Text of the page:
They were really fun to paint, and I think they came out really well. In-game they're something like 500 points, so not much use before they inevitably get blown up by a thousand blast templates. But they look really cool.

The last thing I really liked this year from GW is the release of the Genestealer Cult models and codex. GW really does know sometimes when they can hit their fans with a wave of nostalgia - and it worked. Genestealer cult models have been sold out all over. It led to a lot of painful "back in my day the limos and the metal guys huhuhuhuh" but I'll deal with it to get some really sweet Tyranid guys.
The Overkill box set itself was a pretty good value, however I didn't get it because I didn't feel like I'd be able to resell the Deathwatch models. Instead I picked up some of the Overkill models on eBay then picked up more of the individual boxes when they came out at my FLGS. The snap-fit models from Overkill are pretty nice and I was even able to add some hand flamers and talons from the box sets themselves.
I am not really sure how much value these guys prove to be in the actual game; I don't have a great handle of the 'meta' of 40k anymore. They are one wound, toughness three models, without huge AP or rending guns so I suspect they aren't much better than other Tyranids, but I love the models and I'm excited to give them a try.

If nothing else, I love the variety of the models that will make a Tyranid force more interesting. Now I have more ranged weapons and even ranged heavy weapons with some hitting power - even with some human-like guys on the board!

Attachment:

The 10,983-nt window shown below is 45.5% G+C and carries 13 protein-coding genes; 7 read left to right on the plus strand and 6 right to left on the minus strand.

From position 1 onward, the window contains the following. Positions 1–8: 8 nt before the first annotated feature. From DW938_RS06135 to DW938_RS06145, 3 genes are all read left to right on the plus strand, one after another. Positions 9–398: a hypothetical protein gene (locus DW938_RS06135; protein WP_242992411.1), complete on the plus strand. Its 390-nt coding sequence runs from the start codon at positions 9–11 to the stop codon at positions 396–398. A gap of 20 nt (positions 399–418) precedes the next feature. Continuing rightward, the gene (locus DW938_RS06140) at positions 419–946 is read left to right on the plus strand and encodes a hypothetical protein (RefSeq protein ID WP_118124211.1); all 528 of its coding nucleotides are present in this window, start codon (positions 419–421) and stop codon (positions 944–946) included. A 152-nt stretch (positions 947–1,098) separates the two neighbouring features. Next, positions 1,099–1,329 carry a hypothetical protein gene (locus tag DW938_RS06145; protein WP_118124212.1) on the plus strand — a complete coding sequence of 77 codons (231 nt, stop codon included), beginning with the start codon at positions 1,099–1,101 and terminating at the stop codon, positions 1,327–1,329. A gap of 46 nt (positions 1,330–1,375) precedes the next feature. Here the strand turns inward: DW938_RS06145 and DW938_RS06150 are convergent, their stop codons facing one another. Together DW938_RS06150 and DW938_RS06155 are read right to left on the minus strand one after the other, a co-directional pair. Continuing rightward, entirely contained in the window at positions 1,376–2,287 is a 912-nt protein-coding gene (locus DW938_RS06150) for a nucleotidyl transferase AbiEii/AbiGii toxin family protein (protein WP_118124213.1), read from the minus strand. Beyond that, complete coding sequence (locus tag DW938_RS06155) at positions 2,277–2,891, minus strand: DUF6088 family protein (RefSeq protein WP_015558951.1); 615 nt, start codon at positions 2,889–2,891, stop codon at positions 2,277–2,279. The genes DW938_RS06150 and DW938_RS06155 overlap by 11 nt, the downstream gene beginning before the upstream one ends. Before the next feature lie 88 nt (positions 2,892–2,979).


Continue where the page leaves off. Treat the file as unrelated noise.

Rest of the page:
The characters are pretty great, however I am not a huge fan of the one-pose plastic models they've been releasing. It takes a way a lot of the convertability and makes everyone's Iconward or Magus look the same. I definitely understand you can chop off and repose but sometimes I don't want to have to do that. Its one thing if it is a $2 metal WW2 model, but this is a $30 plastic.

Perhaps the star of the show is the plastic trucks that were released. Again, these are adding variety to a mostly 'flesh and blood' force and giving Tyranids actual transports. I've yet to see if they're effective on the board, but they look great! So much better than the Taurox truck released for IG.

I definitely didn't name everything GW did this year, just the stuff that I actually was interested in - what were some of your favorite things?


  1. I was deeply cheered to see the return of varied lists and a 'chapter tactics' equivalent for the Traitor Legions; I have also been very impressed by the Thousand Sons models.

  2. The Thousand Sons models are rad as hell! I have to admit I haven't really followed so much the new chaos book.

  3. Agree on the "wave on nostalgia" thing. I bought a ton of hybrids in plastic, both from the boardgame and from the regular boxes. I found that the plastic arms fit the old metal hybrids with a small effort (mostly filing or filling) and make them look very cool and blend in with the new bunch better... I always thought the old plastic arms were a bit iffy.